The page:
Read again Matthew 5:17-20. How interesting that Jesus would greatly emphasize the law here, while at the same time making the statement that He did about the scribes and Pharisees, who so greatly emphasized the law, as well. What important lesson does this passage teach about true obedience to the law?
Jesus begins this section with the assurance that He has not come to abolish
the Law or the Prophets (Matt. 5:17, NKJV). Although there is no reference to it, many see this as a formulaic expression for the entire Old Testament (see also Matt. 7:12, 11:13, 22:40, Luke 16:16, Acts 13:15, 24:14, Rom. 3:21). In spite of what His opponents claimed, Jesus did not attack the very book that revealed the will of His Father. Instead, His purpose was to
fulfill the law and the prophets, not to do away with them.
The word used for
fulfill (plero) literally means to
fill up, or
complete. It carries the sense of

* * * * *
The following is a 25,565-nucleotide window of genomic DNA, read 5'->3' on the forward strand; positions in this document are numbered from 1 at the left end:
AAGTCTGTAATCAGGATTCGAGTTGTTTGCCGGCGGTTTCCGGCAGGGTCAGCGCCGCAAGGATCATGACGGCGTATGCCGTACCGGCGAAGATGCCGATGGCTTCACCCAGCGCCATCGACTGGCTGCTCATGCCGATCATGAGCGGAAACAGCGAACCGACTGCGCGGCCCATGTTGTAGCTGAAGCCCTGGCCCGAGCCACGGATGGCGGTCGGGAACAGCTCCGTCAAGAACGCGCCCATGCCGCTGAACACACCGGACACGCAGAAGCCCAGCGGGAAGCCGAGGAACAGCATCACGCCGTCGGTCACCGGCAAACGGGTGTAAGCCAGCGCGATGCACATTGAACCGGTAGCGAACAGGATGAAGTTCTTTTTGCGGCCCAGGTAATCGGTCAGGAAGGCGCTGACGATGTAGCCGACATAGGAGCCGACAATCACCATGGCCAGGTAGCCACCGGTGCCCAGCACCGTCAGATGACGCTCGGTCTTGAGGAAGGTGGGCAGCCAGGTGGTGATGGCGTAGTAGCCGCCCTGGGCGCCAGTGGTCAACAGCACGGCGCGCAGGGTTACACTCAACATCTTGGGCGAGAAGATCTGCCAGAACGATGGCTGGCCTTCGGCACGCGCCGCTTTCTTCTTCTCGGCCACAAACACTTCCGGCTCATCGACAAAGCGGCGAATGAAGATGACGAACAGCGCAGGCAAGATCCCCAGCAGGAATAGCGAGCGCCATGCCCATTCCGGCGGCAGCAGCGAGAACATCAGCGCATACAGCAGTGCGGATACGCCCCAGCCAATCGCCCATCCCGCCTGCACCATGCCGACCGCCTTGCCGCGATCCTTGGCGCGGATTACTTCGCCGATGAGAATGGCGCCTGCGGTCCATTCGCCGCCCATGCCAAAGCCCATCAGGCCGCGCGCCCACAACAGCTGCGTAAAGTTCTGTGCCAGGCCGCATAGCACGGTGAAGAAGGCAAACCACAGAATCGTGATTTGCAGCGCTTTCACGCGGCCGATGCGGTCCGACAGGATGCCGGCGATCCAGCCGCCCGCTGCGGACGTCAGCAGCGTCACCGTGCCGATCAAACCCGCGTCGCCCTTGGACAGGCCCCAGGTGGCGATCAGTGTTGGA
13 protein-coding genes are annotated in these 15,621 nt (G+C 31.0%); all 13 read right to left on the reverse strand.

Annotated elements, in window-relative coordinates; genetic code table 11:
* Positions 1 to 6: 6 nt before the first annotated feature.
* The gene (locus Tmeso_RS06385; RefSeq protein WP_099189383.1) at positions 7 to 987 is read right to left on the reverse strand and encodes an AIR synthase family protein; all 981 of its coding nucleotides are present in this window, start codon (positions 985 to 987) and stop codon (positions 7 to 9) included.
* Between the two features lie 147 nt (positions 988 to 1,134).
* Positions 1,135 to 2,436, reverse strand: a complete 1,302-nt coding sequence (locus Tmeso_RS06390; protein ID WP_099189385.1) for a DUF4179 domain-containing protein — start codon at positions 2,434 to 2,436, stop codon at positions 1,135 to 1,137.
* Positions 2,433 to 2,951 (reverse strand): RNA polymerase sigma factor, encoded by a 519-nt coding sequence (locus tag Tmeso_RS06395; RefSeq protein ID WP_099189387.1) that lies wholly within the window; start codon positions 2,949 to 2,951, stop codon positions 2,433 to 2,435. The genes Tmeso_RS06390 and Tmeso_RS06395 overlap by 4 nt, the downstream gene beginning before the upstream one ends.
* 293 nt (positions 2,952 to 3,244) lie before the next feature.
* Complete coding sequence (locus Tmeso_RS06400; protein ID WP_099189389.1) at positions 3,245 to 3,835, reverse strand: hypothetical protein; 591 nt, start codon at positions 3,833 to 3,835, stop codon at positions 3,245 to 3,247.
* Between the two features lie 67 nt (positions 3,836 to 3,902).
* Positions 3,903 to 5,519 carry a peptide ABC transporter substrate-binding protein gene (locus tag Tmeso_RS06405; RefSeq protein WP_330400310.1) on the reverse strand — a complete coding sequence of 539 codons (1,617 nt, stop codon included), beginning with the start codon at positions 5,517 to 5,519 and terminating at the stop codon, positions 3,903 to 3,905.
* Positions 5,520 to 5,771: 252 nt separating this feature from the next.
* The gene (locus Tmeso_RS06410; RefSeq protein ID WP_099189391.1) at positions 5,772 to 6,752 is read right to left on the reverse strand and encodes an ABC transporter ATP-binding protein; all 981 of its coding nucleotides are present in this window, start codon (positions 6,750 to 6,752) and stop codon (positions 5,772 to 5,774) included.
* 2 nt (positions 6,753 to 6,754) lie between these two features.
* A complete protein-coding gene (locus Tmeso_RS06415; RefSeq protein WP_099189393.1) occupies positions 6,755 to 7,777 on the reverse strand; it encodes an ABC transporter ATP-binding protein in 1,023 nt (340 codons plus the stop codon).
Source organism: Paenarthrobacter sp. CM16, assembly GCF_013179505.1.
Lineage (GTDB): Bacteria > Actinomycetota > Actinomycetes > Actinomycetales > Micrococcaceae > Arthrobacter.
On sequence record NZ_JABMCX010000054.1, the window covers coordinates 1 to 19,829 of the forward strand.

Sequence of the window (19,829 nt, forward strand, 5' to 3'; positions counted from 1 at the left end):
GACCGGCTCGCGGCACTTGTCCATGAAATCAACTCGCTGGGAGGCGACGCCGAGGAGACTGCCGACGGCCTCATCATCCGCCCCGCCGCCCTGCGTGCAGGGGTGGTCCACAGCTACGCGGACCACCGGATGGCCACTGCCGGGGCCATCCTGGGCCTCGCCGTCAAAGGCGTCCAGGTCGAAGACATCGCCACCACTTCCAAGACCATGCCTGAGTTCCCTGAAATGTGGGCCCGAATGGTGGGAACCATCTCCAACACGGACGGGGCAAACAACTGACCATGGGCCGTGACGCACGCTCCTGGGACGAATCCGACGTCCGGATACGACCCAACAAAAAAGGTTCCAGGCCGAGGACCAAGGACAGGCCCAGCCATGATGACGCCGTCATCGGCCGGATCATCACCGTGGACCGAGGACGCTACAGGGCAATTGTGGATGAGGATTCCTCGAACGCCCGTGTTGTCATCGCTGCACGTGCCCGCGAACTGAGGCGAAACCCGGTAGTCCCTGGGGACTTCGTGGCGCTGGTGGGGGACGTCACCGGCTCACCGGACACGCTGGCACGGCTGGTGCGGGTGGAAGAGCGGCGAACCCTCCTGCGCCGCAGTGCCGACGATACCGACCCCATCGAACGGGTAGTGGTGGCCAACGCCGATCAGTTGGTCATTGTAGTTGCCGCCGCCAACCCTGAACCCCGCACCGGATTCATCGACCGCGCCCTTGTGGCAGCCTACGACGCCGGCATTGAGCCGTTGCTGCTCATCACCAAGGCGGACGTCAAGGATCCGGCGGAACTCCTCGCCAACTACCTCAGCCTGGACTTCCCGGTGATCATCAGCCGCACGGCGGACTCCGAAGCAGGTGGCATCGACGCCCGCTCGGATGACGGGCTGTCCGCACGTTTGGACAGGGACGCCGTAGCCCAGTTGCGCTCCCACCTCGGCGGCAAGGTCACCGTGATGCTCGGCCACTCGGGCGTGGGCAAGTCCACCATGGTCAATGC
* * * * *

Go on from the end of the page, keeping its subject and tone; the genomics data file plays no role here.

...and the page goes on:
filling to the brim. There are two ways to understand fulfill. One is to place the emphasis on Jesus as being the fulfillment of Scripture (for example, Luke 24:25-27, John 5:39). However, the key to understanding this text lies in the immediate context, which shows that Jesus did not come to destroy Scripture but to reveal its inner essence.
Having established His overall intent, Jesus switched emphasis from the Old Testament in general to the law in particular. Almost as if He knew that people would one day accuse Him of abolishing the law, He cautions that as long as heaven and earth remain, the law will exist until everything
is accomplished (Matt. 5:18, NIV). With this statement, Jesus confirms the perpetuity of the law.
In fact, the law is so important that all those who violate its precepts will be called
the least in the kingdom. This is just a way of saying that they are wrong in what they are doing. Jesus is quick to point out that He is not promoting the empty righteousness of the scribes and Pharisees but instead a righteousness springing from a heart that loves God and seeks to do His will.